MAYOR NOW SUPPORTING GREYHOUNDS STADIUM
However, a large gathering is vital and it will be a quiet gathering which will illustrate the popularity of greyhound racing and also form a thank you to the Mayor for his vital support in the battle to keep Wimbledon Stadium as a greyhound venue.
The facilities include a brick fronted grandstand seating 8,000, and several bars and catering facilities including a waiter-service restaurant. The stadium is surrounded by a large open-air car park. The local football team AFC Wimbledon has considered a move here, after the stadium was put up for sale in 2007. Currently, however, any pitch would be of inadequate size and would impinge upon the existing dog track, so such a move would necessitate costly rebuilding. Wimbledon Greyhound Stadium is currently owned by the Greyhound Racing Association (GRA).
Racing was first held on 19 May 1928. The site had been purchased by South London Greyhound Racecourses Ltd who then experienced financial difficulties. W J Cearns, owner of the building firm, put in a large sum of money to help get the stadium up and running. Wimbledon became one of the major tracks of Britain after a new grandstand was constructed to replace the war damaged section of the stadium.
Many famous trainers helped the track gain a first class reputation for good racing including Paddy McEllistrim, Sidney Orton, Joe Harmon and Paddy Fortune. The track originally held the classic race The Laurels and the prestigious race The Puppy Derby. Eventually the Greyhound Racing Association would purchase the stadium and it would hold the English Greyhound Derby following the demise of White City Stadium.
During the year there are four main greyhound events held at Wimbledon, they are –
- The English Greyhound Derby (May – 480m)
- The prestigious race for puppies, The Puppy Derby (August – 480m)
- The original classic race for stayers, the St Leger (October – 687m)
- The original classic race for bitches, the Oaks (December – 480m)
The track also held two more original classic races The Laurels until 1997 when GRA switched the event to sister track Belle Vue and the classic race for hurdlers, the Grand National which moved to Sittingbourne in 2012.
Until 2005, the stadium was also home for over 50 years to the now defunct Wimbledon Dons speedway team and was famous for hosting the Internationale meeting every season. Speedway arrived at Wimbledon in the 1928 pioneer season and a team was entered in the league competitions from 1929 to 1939. The team was re-formed after the war and the Dons raced in the top flight National League Division One from 1946 to 1964. The Dons were multiple winners of the league in the 1950s. The Dons were founder members of the British League in 1965. Upon their reopening after the war, in 1946, average weekly attendances were in excess of 30,000, until the early 1950s, when the sport declined rapidly in popularity. Still Wimbledon were one of the top teams with healthy crowd figures, and upon the closure of Wembley in 1956 remained the only team in London (apart from sporadic appearances by New Cross in 1959/1960 and 1963) until 1963 when Hackney entered the Provincial League, and 1964 when West Ham reopened in the National League (now known as the 1st Division Elite League).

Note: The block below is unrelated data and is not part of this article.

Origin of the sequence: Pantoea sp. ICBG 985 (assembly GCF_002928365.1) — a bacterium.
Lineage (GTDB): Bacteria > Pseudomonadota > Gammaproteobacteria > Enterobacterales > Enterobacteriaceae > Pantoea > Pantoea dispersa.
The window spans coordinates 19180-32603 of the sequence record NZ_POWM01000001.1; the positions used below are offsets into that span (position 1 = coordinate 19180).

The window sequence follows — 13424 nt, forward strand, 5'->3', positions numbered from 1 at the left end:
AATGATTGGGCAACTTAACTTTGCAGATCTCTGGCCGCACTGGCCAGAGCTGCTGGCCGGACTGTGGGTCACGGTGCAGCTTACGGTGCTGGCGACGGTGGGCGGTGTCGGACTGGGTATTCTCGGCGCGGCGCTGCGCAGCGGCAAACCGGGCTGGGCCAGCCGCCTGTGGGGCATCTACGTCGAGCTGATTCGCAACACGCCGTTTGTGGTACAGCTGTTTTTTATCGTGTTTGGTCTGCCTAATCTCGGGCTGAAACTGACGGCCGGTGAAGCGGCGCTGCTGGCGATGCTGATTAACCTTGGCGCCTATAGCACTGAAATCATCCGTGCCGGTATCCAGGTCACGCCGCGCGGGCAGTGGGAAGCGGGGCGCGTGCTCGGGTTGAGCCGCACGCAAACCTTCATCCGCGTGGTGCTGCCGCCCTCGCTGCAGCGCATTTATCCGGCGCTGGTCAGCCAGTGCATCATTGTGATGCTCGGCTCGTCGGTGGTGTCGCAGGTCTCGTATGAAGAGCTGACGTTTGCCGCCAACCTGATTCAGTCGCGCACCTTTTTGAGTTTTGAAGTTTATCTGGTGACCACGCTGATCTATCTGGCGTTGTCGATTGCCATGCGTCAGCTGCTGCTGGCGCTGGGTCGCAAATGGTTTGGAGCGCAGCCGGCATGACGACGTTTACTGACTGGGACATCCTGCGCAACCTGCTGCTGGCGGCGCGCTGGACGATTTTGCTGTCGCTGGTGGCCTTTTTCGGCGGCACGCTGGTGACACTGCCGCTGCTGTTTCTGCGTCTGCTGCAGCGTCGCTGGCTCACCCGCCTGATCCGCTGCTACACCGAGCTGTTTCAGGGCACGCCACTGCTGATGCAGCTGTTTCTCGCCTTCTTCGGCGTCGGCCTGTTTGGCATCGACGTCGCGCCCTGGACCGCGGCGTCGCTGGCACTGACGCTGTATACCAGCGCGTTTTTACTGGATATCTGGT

Wimbledon’s tenure in the top flight came to an end in the 1980s and the GRA (owners of the stadium) decreed that speedway would end at the end of the 1986 season. However, a London stockbroker, David Pickles, gathered together a consortium in the 1986/87 close season who ensured that the famous Dons would continue to run. They employed the ex-England team managerJohn Berry and enjoyed reasonable success on and off the track in their first season. After a disagreement with Berry and the other members of the board, Pickles dramatically resigned as chairman of the club during the match with Exeter in September 1987, selling his shares back to the other members. With a few reshuffles at board level and the leaving of Berry, the remaining members eventually took Wimbledon back to the British League Division One in 1991, but the move proved disastrous and with only a couple of months of the season having been ridden, the financial losses were so great they were forced to disband the team. In June 1991 Wimbledon rode their final meeting, which was eventually curtailed due to the weather.
The team were disbanded following a dispute between the team’s promoters and the owners of the stadium over a large rent increase.
Stock Car Racing
Plough Lane also hosts Motor Racing events promoted by Spedeworth International, including Superstox, Stock Cars, Hot Rods and Bangers. The first stock car meeting at Wimbledon was on 29 September 1962 (the Superstox World Championship) and the circuit quickly became Spedeworth’s flagship venue with the World Final being held there every year up to and including 1974. The World Championship, along with other key race meetings such as Carnival Night became very popular and were often ‘ticket only’ events filled to capacity. The stadium also boasted its own stock car racing teams in 1966 (London Sparrows) and 1971/72 (Canaries/Dons). The 1966 team shared its base with New Cross stadium. The Unlimited engine capacity Banger racing World Championship also used to take place at Wimbledon until the event moved to Ipswich Stadium in 2008. This was due to the introduction of the London low emission zone which made it too expensive for the transporters to travel to the venue.
Other Notable Events